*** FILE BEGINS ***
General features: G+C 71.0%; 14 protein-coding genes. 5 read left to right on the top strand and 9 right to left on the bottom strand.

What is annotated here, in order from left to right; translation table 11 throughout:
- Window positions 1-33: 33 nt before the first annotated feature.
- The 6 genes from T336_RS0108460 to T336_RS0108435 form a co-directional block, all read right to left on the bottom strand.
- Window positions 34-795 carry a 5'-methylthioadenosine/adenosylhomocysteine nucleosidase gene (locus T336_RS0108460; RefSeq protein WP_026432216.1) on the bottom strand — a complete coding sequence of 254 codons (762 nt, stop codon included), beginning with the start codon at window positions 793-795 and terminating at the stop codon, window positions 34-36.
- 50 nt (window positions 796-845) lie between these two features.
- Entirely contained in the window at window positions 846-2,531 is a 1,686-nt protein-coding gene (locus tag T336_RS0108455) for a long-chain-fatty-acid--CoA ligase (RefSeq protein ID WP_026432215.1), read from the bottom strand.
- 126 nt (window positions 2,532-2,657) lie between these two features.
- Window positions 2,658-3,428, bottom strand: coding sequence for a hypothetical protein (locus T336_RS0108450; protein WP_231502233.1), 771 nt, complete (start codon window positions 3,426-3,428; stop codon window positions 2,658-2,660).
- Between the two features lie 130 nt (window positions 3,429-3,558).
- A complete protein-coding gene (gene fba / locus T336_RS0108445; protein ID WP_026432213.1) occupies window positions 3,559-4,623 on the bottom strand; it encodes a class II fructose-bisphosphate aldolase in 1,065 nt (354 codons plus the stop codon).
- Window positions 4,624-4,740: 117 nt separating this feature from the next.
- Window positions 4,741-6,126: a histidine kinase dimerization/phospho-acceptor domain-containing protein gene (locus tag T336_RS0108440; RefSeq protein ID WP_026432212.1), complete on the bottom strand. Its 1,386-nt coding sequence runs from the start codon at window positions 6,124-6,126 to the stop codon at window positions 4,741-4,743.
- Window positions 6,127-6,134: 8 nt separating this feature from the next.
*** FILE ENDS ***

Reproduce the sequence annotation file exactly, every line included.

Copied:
General features: G+C 71.0%; 14 protein-coding genes. 5 read left to right on the top strand and 9 right to left on the bottom strand.

What is annotated here, in order from left to right; translation table 11 throughout:
- Window positions 1-33: 33 nt before the first annotated feature.
- The 6 genes from T336_RS0108460 to T336_RS0108435 form a co-directional block, all read right to left on the bottom strand.
- Window positions 34-795 carry a 5'-methylthioadenosine/adenosylhomocysteine nucleosidase gene (locus T336_RS0108460; RefSeq protein WP_026432216.1) on the bottom strand — a complete coding sequence of 254 codons (762 nt, stop codon included), beginning with the start codon at window positions 793-795 and terminating at the stop codon, window positions 34-36.
- 50 nt (window positions 796-845) lie between these two features.
- Entirely contained in the window at window positions 846-2,531 is a 1,686-nt protein-coding gene (locus tag T336_RS0108455) for a long-chain-fatty-acid--CoA ligase (RefSeq protein ID WP_026432215.1), read from the bottom strand.
- 126 nt (window positions 2,532-2,657) lie between these two features.
- Window positions 2,658-3,428, bottom strand: coding sequence for a hypothetical protein (locus T336_RS0108450; protein WP_231502233.1), 771 nt, complete (start codon window positions 3,426-3,428; stop codon window positions 2,658-2,660).
- Between the two features lie 130 nt (window positions 3,429-3,558).
- A complete protein-coding gene (gene fba / locus T336_RS0108445; protein ID WP_026432213.1) occupies window positions 3,559-4,623 on the bottom strand; it encodes a class II fructose-bisphosphate aldolase in 1,065 nt (354 codons plus the stop codon).
- Window positions 4,624-4,740: 117 nt separating this feature from the next.
- Window positions 4,741-6,126: a histidine kinase dimerization/phospho-acceptor domain-containing protein gene (locus tag T336_RS0108440; RefSeq protein ID WP_026432212.1), complete on the bottom strand. Its 1,386-nt coding sequence runs from the start codon at window positions 6,124-6,126 to the stop codon at window positions 4,741-4,743.
- Window positions 6,127-6,134: 8 nt separating this feature from the next.